Azure CloudDrive facts

  • Only Fixed Size VHDs are supported.
  • Volatile Local Resources can be used to cache VHD content
  • Based on Page Blobs (optimized for random read/write).
  • Stores the entire VHS in one Page Blob and is therefore restricted to the Page Blob maximum limit of 1 TByte.
  • A role can mount up to 16 drives.
  • A CloudDrive can only be mounted to a single VM instance at a time for read/write access.
  • Snapshot CloudDrives are read-only and can be mounted as read-only drives by multiple different roles at the same time.

Additional Azure references

CNUG Lucene.Net presentation

I have just held another presentation about Lucene.Net, this time in Copenhagen .Net user group. I hope everyone enjoyed the presentation and walked away with newfound knowledge how to implement full text search into their applications.

I love the presentations, like this one, where everyone participates in the discussion. It makes the experience so much enjoyable and everyone benefits of the collective knowledge sharing.

The presentation and code samples can be downloaded below:

I recommend the book “Lucene in Action” by Eric Hatcher. The samples in this book are all in Java, but they apply equally to Lucene.Net, as it is a 1:1 port of the Java implementation.

Microsoft Julekalender låge #7 vinder

Yet another blog post in Danish, sorry.

Vinderen af gårsdagens Microsoft Julekalender låge #7 fundet. Vinderen er Gianluca Bosco, som har indsendt følgende WCF klient til servicen:

class Program
    static void Main(string[] args)
        Console.WriteLine("Ready? Press [ENTER]...");

        var factory = new ChannelFactory<Shared.IMyService>(
            new WSHttpBinding(),
            new EndpointAddress("http://localhost:8080/MyService"));

        factory.Endpoint.Binding.SendTimeout = new TimeSpan(0,2,0);

        var names = new[] { "Anders", "Bende", "Bo", "Egon",
            "Jakob", "Jesper", "Jonas", "Martin", "Ove",
            "Rasmus", "Thomas E", "Thomas" };

        var x = from name in names.AsParallel()
                select Do(factory, name);


        Console.WriteLine("Done processing...");

    static string Do(ChannelFactory<Shared.IMyService> factory,
         string name)
        var proxy = factory.CreateChannel();

        var result = proxy.LooongRunningMethod(name);

        return result;

Gianluca har rigtig nok fundet den værste performance synder af dem alle, at man ikke skal instantier en ChannelFactory for hvert kald. Alene denne forbedring kan halvere tiden brugt ved et WCF kald.

Desuden fandt Gianluca den indbyggede fælde i min implementation. Server implementationen kalder Thread.Sleep (mellem 1 og 100 sekunder) for at simulere langvarigt arbejde. Default SendTimout på wsHttpBinding (og alle andre bindings) er 1 minut, hvilket betyder, at klienten vil få en TimeoutException pga. serverens lange arbejde.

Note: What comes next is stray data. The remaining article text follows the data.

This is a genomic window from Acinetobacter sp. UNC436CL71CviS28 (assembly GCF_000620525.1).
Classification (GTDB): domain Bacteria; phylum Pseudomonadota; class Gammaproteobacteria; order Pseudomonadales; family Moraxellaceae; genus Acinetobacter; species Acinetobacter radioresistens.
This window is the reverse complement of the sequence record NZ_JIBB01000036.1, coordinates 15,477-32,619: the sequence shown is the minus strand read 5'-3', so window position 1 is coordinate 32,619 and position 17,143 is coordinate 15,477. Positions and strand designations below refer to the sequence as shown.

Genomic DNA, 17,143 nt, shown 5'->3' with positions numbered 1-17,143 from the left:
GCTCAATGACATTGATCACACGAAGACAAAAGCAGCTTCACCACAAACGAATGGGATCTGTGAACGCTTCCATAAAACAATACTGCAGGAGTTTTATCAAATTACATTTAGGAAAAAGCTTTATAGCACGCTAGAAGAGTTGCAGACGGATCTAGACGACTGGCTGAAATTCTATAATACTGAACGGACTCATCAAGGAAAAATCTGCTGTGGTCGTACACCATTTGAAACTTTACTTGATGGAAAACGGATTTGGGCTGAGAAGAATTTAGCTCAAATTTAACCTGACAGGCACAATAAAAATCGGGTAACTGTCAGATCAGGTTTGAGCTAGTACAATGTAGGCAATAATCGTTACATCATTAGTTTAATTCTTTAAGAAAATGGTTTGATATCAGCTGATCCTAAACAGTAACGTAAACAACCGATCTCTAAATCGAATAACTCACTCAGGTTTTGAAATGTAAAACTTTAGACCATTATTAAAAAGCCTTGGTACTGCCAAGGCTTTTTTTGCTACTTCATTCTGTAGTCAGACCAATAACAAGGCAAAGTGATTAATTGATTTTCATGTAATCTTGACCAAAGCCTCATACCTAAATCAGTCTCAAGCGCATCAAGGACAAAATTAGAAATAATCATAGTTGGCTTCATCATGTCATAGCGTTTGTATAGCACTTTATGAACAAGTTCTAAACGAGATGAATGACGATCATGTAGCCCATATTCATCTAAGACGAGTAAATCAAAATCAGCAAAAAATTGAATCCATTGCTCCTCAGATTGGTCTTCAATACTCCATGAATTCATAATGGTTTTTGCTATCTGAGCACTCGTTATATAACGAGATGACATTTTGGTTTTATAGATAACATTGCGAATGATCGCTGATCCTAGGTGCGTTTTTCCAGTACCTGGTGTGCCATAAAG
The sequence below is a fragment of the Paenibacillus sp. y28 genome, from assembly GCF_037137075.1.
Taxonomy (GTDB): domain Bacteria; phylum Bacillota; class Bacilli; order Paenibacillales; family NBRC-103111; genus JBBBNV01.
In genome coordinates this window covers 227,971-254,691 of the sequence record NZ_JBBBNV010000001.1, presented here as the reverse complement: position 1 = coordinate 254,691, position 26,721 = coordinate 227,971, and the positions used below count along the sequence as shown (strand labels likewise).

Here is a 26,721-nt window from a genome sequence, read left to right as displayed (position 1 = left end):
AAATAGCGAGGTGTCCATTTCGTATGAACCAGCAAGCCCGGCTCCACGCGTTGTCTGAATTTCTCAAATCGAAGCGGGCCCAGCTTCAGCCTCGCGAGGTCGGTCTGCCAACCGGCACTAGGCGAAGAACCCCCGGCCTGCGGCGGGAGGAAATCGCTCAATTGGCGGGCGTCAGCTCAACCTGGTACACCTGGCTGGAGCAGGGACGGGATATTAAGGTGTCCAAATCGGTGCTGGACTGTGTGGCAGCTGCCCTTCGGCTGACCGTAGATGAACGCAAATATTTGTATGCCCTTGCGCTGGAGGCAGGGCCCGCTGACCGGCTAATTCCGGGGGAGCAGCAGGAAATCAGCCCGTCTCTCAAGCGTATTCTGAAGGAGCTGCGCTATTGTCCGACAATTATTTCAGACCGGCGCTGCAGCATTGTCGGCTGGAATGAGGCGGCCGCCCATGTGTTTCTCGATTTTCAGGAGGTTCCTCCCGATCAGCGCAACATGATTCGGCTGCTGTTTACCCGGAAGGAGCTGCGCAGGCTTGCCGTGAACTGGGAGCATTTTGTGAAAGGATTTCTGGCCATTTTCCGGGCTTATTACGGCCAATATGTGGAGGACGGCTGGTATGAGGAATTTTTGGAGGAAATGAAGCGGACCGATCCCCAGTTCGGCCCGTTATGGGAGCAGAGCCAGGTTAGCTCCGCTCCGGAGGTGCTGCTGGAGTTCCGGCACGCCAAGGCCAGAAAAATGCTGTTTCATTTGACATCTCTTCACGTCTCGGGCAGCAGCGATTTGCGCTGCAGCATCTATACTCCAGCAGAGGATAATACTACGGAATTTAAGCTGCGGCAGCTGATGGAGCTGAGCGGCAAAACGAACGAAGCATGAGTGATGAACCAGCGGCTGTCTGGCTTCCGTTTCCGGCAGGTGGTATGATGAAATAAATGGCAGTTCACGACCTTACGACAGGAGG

Tillykke til Gianluca med hans nye helikopter.

Der er en mindre optimering, som kan forbedre performance yderligere og det er at kalde Open og Close på en Channel explicit. Det skyldes, at der i en implicit Open er thread synchronisation, således at kun én thread åbner en Channel og de resterende threads venter på at Channel er klar.

Hvis du har forslag til yderligere forbedringer, så skriv en kommentar.

Microsoft Julekalender låge #7

Sorry – this post is in Danish.

Dagens opgave handler om Windows Communication Foundation. WCF er kompleks pga. mængden af funktionalitet og kan derfor virke indviklet. Kompleksiteten afspejles også i størrelsen på WCF assembly System.ServiceModel.dll, som er klart den største assembly i hele .Net Framework Class Library (FCL) … selv større end mscorlib.dll.


Implementer en klient til nedstående service, som benytter WSHttpBinding med default settings.

[ServiceContract(Namespace = "")]
public interface IMyService
    [OperationContract(ProtectionLevel =
    string LooongRunningMethod(string name);

public class MyService : IMyService
    public string LooongRunningMethod(string name)
        Console.WriteLine("{0} entered.", name);

        // Simulate work by random sleeping
        var rnd = new Random(
            name.Select(Convert.ToInt32).Sum() +
        var sleepSeconds = rnd.Next(0, 100);
        System.Threading.Thread.Sleep(sleepSeconds * 1000);

        var message = string.Format(
            "{0} slept for {1} seconds in session {2}.",

        return message;

Klienten må meget gerne være smukt struktureret og skal:

  • Implementeres i .Net 3.x eller .Net 4.0
  • Simulere et dusin forskellige klienter
  • Være så effektiv som mulig (tænk memory, CPU cycles, GC)

Beskriv kort jeres valg af optimeringer.

For at gøre opgaven nemmere at løse, så har jeg allerede løst den for jer… dog ikke optimalt. Download min implementation.

Send løsning til anders at inden midnat; vinderen vil bliver offentligt i morgen og vil blive den lykkelige ejer af en fjernstyrret helikopter med tilbehør, så den er klar til af flyve. En cool office gadget. Helikopteren er nem at flyve og kan holde til en del. Det ved jeg af erfaring :-)

Se helikopteren flyve nedefor.